Friday, August 1, 2008

Currently listening: David Johansen, David Johansen (1978)

After the breakup of the New York Dolls in the mid-70s, singer David Johansen released his first solo album in 1978. It's been out of print for ages, and I've been waiting for somebody to re-release it, and lo and behold this year that's what happened. Let me tell you what: this is one rockin' album, maybe even better than the Dolls' second, Too Much Too Soon. It's rife with all that smart-ass charm and Noo Yawk attitude Johansen wielded so well, plus some classic '70s production--you know, lead guitars squealing out of your speakers over chugging rhythm tracks, thanks to Johnny Rao and guest appearances from ex-Dolls guitarist Syl Sylvain and Aerosmith's Joe Perry.

The David Johansen Group

But there's also some serious girl-group and '60s soul going on here, from the Stonesy ballad "Donna" to the West Side Story-esque, the rather epic "Lonely Tenement." Vocally, I think the singer's in top form; he's rife with sass and humor and pathos and yearning. Johansen's voice always reminded me of Louis Armstrong, crossed with a Hanna-Barbera cartoon character whose name I can't remember, am I right?

The opening track is perhaps his most famous solo song, "Funky But Chic," and sets the tone and 'tude for the rest of the album in the same way "Personality Crisis" introduced the first Dolls album in '73. "Funky funky but--oh chic!" Hilarious. If you'll recall, chic was a big word in the '70s. So was funky. Great choruses on "Pain in My Heart" and "Not That Much" ("She said, 'I'm in love with you daddy/But not that much'"). "Cool Retro" is good but a bit diminished somehow; Joe Perry's guitar seems mixed down--on purpose?! I'm sure it was a rave-up live, maybe down at Max's Kansas City or the Bottom Line.

Girls, he likes 'em hangin' around

If you're DJing some dingy bar you could throw any track on and skip nary a beat; sitch a track between some vintage Cheap Trick or that solo album from Ace Frehley. Perhaps some Ronettes and Shangri-Las along with old-school Aerosmith, or follow up the Johnny Thunders solo masterpiece "You Can't Put Your Arms Around a Memory" with the equally awesome "Frenchette." Syl Sylvain co-wrote this last song, which starts off as a pretty piano ballad but turns into a tough rocker with a real girl-group vibe. Love the lyrics: "You call that lovin' French but it's just Frenchette/I been to France... It's just like all your leathers baby/They don't scare me, I know it's only leatherette." As a suffix, -ette was big in the '70s too, if you'll recall, and David Jo scores off all of 'em, using the pretenses of a suitor as an excuse to not get serious--"I can't get the kind of love that I want, that I need... so let's just dance." Really. Always good advice.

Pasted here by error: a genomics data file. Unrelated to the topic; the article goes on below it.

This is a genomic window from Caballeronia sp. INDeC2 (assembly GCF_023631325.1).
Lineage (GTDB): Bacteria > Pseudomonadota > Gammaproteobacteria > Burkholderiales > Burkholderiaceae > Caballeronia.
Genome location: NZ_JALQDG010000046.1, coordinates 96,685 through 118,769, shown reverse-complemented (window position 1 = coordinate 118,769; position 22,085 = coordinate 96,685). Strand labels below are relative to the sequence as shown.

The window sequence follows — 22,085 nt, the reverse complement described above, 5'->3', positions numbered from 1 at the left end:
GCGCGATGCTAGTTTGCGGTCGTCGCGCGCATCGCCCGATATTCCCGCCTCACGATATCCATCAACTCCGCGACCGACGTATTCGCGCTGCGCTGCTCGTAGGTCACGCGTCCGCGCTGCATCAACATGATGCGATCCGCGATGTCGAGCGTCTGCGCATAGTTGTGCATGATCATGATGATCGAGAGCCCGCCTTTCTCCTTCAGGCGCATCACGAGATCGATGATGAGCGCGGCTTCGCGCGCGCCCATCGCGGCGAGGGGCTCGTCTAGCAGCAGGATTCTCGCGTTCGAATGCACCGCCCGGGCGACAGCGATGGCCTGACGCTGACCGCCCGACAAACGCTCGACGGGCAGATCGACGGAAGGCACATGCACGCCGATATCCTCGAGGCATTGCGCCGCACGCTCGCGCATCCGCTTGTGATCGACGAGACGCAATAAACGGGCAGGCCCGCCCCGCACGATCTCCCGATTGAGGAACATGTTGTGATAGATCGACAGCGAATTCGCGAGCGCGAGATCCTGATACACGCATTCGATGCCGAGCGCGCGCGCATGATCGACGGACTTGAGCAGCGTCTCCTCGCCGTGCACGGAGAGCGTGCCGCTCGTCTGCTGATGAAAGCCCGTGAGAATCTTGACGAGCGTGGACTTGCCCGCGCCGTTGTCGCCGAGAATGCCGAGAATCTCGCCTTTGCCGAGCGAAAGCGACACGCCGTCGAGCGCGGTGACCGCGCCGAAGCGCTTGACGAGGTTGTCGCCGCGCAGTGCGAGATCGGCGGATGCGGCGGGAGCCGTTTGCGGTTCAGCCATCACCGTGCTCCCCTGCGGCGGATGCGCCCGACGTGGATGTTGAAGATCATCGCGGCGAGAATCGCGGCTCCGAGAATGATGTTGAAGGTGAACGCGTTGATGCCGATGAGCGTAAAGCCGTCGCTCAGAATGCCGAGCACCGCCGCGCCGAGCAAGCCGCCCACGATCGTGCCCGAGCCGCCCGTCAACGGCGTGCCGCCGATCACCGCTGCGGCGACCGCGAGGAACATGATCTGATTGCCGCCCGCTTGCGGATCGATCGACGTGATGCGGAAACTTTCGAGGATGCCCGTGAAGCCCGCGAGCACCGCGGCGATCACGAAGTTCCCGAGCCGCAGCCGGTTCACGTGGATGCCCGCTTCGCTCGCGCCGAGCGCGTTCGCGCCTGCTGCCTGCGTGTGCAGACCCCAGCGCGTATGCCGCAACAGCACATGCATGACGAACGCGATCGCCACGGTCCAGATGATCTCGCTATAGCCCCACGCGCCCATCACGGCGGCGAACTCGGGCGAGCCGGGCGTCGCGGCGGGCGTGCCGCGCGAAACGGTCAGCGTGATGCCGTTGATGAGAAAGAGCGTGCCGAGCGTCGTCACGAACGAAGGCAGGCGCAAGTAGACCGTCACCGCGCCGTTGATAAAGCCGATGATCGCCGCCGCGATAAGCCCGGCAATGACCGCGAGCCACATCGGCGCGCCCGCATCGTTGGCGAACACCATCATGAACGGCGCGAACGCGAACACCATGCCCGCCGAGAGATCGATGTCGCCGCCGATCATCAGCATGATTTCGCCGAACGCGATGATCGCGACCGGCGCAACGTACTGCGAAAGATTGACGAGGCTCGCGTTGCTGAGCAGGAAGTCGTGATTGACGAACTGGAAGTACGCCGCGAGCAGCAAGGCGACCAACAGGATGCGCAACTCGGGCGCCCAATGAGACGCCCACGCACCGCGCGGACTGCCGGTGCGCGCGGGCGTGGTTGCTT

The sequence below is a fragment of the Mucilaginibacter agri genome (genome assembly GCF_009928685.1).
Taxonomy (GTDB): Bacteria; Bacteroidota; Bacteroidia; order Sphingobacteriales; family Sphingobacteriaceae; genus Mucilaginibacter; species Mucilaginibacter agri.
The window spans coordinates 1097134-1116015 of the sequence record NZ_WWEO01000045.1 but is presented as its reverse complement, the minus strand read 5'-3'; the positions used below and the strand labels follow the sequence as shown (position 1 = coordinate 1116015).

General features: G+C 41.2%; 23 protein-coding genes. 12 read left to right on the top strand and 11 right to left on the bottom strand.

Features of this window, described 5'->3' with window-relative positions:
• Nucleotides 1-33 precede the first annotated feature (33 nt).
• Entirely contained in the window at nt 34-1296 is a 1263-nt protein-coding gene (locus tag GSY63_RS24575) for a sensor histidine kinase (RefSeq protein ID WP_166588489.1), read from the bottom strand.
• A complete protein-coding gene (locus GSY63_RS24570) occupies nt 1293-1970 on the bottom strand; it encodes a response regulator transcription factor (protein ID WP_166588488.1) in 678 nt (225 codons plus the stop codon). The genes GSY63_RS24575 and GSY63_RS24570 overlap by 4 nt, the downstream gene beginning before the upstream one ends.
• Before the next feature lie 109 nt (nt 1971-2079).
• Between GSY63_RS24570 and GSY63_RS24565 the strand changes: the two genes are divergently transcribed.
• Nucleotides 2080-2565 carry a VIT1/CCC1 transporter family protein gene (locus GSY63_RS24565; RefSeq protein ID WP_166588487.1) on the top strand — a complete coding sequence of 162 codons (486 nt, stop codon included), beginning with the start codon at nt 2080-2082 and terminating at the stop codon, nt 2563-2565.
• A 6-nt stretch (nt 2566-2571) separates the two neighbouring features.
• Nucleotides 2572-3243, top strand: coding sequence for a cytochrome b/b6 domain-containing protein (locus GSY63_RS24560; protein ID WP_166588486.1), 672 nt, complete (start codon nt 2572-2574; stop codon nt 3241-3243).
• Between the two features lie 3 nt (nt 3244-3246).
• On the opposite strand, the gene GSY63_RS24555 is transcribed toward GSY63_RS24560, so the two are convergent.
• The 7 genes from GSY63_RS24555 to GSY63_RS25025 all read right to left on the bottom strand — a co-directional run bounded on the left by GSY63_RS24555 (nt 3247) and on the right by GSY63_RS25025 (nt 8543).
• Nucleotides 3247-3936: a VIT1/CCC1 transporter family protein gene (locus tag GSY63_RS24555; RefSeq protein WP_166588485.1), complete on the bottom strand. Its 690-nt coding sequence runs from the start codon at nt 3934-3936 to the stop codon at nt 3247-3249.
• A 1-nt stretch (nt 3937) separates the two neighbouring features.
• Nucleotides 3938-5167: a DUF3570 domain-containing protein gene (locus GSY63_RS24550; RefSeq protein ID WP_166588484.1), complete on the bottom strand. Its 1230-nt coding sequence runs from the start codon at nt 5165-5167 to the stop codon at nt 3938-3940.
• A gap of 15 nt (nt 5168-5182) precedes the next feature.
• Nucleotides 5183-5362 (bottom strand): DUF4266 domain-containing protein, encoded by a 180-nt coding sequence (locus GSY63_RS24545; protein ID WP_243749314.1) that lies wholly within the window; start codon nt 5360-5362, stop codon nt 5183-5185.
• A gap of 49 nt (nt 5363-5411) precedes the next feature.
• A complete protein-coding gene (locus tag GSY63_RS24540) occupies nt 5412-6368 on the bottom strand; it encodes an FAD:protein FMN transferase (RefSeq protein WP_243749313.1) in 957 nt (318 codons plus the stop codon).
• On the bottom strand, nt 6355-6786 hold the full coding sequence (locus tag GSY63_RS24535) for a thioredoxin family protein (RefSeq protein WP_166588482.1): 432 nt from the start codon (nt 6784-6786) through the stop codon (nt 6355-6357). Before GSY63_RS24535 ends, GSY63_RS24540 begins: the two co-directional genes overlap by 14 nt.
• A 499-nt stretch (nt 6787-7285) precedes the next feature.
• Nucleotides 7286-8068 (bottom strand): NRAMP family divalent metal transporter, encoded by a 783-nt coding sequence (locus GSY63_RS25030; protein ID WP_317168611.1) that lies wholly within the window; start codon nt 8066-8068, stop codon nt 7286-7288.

And here's a gorgeous and blistering "Frenchette" from MTV's 1982 New Year's Eve Party.

4 comments:

Suggadelic said...

Will, I've been meaning to get in touch with you, because after you mentioned Johansen's solo record on my blog, I pulled out my old vinyl copy of it, (which I purchased some where during an old tour for 98 cents), and I have not been able to get enough of it! I had forgotten how awesome it is...

And yes, I'm with you that it may be a stronger record than "Too Much Too Soon," (although any hardcord Dolls fan would probably punch me in the mouth for saying so).

Just this morning I was listening to "Not That Much," thinking, "Hmmm... Could this song be a potential cover?"

Dan E said...

I love this record, too; it pretty much got me through the first half of my freshman year in college.

I wouldn't go so far as to say that it's better than TMTS, though — more "adult", maybe?

I think it IS more even and consistent than the second Dolls album, but to me the production is slicker and duller, and nothing on it really matches the inspired lunacy of "Stranded in the Jungle," "Puss in Boots" or "Who Are the Mystery Girls".

But you're spot-on with the Armstrong/Disney comparison; just the way he sings, "There's a pain in my heart and it HOITS" should have qualified him for a lifetime of Pixar voiceover work...

Jeremy Richey said...

Awesome Will, Sorry I missed this post before and I am thrilled to hear the album is still in print. It's among my top albums of all time and yes I think it is at least the equal to that second Dolls platter.
If you haven't heard it. check out the Johansen's live at the Bottom Line disc that is out as well. He does pretty much the whole album, some Dolls tracks and some killer covers. Oh, and JT is in the audience and joins him on stage at the end for a face melting Babylon. It's one of the great live recordings ever...anyway, great post and Viva the New York Fuckin Dolls!

Anonymous said...

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